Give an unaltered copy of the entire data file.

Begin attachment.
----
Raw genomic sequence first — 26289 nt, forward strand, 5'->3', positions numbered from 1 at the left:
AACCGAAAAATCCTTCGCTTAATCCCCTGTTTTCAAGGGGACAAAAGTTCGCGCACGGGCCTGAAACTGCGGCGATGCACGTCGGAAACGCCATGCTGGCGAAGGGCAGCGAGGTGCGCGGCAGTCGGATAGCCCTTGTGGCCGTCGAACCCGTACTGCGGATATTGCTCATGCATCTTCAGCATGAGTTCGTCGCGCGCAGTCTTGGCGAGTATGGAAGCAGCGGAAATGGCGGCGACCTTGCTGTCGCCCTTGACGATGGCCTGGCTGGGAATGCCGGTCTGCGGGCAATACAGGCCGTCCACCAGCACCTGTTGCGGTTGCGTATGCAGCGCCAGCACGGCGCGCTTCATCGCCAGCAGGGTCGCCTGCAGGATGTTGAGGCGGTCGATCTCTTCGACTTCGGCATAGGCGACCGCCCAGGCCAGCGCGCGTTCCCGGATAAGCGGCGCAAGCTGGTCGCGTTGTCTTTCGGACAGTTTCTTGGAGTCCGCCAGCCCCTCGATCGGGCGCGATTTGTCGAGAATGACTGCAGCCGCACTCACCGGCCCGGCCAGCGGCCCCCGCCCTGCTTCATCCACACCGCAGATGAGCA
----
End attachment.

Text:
Raw genomic sequence first — 26289 nt, forward strand, 5'->3', positions numbered from 1 at the left:
AACCGAAAAATCCTTCGCTTAATCCCCTGTTTTCAAGGGGACAAAAGTTCGCGCACGGGCCTGAAACTGCGGCGATGCACGTCGGAAACGCCATGCTGGCGAAGGGCAGCGAGGTGCGCGGCAGTCGGATAGCCCTTGTGGCCGTCGAACCCGTACTGCGGATATTGCTCATGCATCTTCAGCATGAGTTCGTCGCGCGCAGTCTTGGCGAGTATGGAAGCAGCGGAAATGGCGGCGACCTTGCTGTCGCCCTTGACGATGGCCTGGCTGGGAATGCCGGTCTGCGGGCAATACAGGCCGTCCACCAGCACCTGTTGCGGTTGCGTATGCAGCGCCAGCACGGCGCGCTTCATCGCCAGCAGGGTCGCCTGCAGGATGTTGAGGCGGTCGATCTCTTCGACTTCGGCATAGGCGACCGCCCAGGCCAGCGCGCGTTCCCGGATAAGCGGCGCAAGCTGGTCGCGTTGTCTTTCGGACAGTTTCTTGGAGTCCGCCAGCCCCTCGATCGGGCGCGATTTGTCGAGAATGACTGCAGCCGCACTCACCGGCCCGGCCAGCGGCCCCCGCCCTGCTTCATCCACACCGCAGATGAGCA